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Merged IR data from geostationary satellites observes ash cloud generated by dome collapse

Global Merged IR Dataset Reveals Time Evolution of Soufriere Hills Volcanic Ash Clouds over Montserrat

Merged IR data from geostationary satellites observes ash cloud generated by dome collapse

MODIS image of the ash cloud generated by the Soufriere Hills volcano, February 11, 2010

Merged IR data from geostationary satellites observes ash cloud generated by dome collapse

Volcanic ash clouds have been in the news recently, and Iceland is not the only place that is causing problems for the local populace and air travel. In February 2010, islands in the Caribbean were once again affected by an eruption of the Soufriere Hills volcano.

Soufriere Hills volcano is located on the small Caribbean island of Montserrat (Figure 1). In 1995, the previously inactive volcano awakened, initiating a period of eruptive activity that has continued to present. The eruption style of the Soufriere Hills volcano is one of periodic lava dome growth in the volcano's crater, generating an unstable volcanic edifice. When the lava dome collapses, ash clouds are blasted into the sky, usually accompanied by the dangerous nuee ardente (pyroclastic flow), a "glowing avalanche" of ash and gas that sweeps down the side of the volcano at high speed, incinerating and burying everything in its path. The pyroclastic flows from the Soufriere Hills volcano have devastated much of the southern part of Montserrat, leading to numerous fatalities and the evacuation and eventual destruction of the capital city of Plymouth. Only about one-third of the island's pre-eruption population remains, living on the northern end of the island.

For much more information about the volcano and its history, visit the Web site of the Montserrat Volcano Observatory.

Figure 1: Location map and images of Montserrat and the Soufriere Hills volcano

 

Images and map for location of Montserrat and Soufriere Hills volcano

On Feb. 11, 2010, the growing lava dome in the volcano's crater collapsed and sent out a large plume of volcanic ash clouds into to the atmosphere. (NASA Earth Observatory provided the MODIS image of the eruption shown above; see below for a link to the Image of the Day article describing this event.) The global merged IR dataset available at the Goddard Earth Sciences Data nd Information Services Center (GES DISC) documented this event. Figure 2 is an animation of the eastward propagation/dispersion of the ash clouds. Figure 3 is the same animation, but in false color that reveals the temperatures at the top of the ash cloud. Similar to strong tropical thunderstorms, the height of these ash clouds reached the top of the tropopause. This event also disrupted air travel in the Lesser Antilles, the chain of islands that includes Montserrat. (Just a couple of islands south in the chain from Montserrat is the island of Martinique, where a pyroclastic flow from Mount Pelee destroyed the city of St. Pierre on May 8, 1902, killing approximately 30,000 residents.)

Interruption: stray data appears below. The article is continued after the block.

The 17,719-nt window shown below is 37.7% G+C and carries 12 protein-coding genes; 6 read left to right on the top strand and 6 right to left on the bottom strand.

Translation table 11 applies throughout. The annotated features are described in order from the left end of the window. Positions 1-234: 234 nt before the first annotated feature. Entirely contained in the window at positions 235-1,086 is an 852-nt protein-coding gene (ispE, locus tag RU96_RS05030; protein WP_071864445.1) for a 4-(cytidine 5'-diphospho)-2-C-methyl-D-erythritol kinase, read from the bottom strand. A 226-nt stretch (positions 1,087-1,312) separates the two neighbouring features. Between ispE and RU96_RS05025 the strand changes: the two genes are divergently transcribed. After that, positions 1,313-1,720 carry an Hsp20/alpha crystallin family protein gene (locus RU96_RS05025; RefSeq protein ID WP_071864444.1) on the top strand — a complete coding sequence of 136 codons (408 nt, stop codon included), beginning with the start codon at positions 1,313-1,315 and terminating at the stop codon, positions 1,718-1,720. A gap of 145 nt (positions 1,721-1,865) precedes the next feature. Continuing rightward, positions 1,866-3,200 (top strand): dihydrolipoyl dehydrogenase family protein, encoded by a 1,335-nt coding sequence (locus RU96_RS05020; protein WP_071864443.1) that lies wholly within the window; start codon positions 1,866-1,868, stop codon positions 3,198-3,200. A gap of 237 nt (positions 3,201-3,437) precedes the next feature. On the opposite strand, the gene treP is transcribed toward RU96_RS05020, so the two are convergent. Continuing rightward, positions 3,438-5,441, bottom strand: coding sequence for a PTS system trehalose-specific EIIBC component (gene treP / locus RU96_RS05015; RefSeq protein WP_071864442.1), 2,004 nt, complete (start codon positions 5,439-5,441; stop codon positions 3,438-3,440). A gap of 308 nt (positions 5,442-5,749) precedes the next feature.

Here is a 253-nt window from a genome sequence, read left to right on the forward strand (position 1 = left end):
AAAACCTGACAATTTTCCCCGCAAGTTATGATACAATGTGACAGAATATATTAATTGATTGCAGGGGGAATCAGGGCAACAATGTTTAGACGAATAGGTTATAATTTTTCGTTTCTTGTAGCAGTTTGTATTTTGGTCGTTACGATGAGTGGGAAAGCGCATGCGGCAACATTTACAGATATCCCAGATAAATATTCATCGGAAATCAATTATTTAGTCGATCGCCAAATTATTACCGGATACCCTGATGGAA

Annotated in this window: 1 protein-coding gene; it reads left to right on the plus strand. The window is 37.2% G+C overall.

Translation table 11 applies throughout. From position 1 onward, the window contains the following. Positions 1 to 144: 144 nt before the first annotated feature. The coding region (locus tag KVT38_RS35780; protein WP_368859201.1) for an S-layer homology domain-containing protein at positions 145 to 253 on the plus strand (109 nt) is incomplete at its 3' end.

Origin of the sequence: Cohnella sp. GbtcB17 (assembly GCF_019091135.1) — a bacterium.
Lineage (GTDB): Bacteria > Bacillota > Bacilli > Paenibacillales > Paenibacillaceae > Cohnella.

Figure 2: Grayscale animation of Merged IR data, showing the ash cloud generated by the eruption of Soufriere Hills volcano, February 11, 2010.

Grayscale animation of Soufriere Hills eruption cloud in Merged IRFigure 3: False color animation of Merged IR data, showing cloud top temperatures of the ash cloud generated by the eruption of Soufriere Hills volcano, February 11, 2010.

Color animation of Soufriere Hills ash cloud in Merged IR

The animation utilizes the Merged IR dataset, which is a globally-merged (60°N-60°S) pixel-resolution IR brightness temperature data set (equivalent blackbody temperatures), merged from geostationary weather satellites (GOES-8/10, METEOSAT-7/5 & GMS). The data is available (from Feb 2000 and onwards) in Mirador, the data ordering system at the GES DISC. The animations were generated using the Hurricane Data Analysis Tool.

NASA Earth Observatory: Partial Dome Collapse at Soufriere Hills

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Last updated: May 14, 2010 08:46 AM ET
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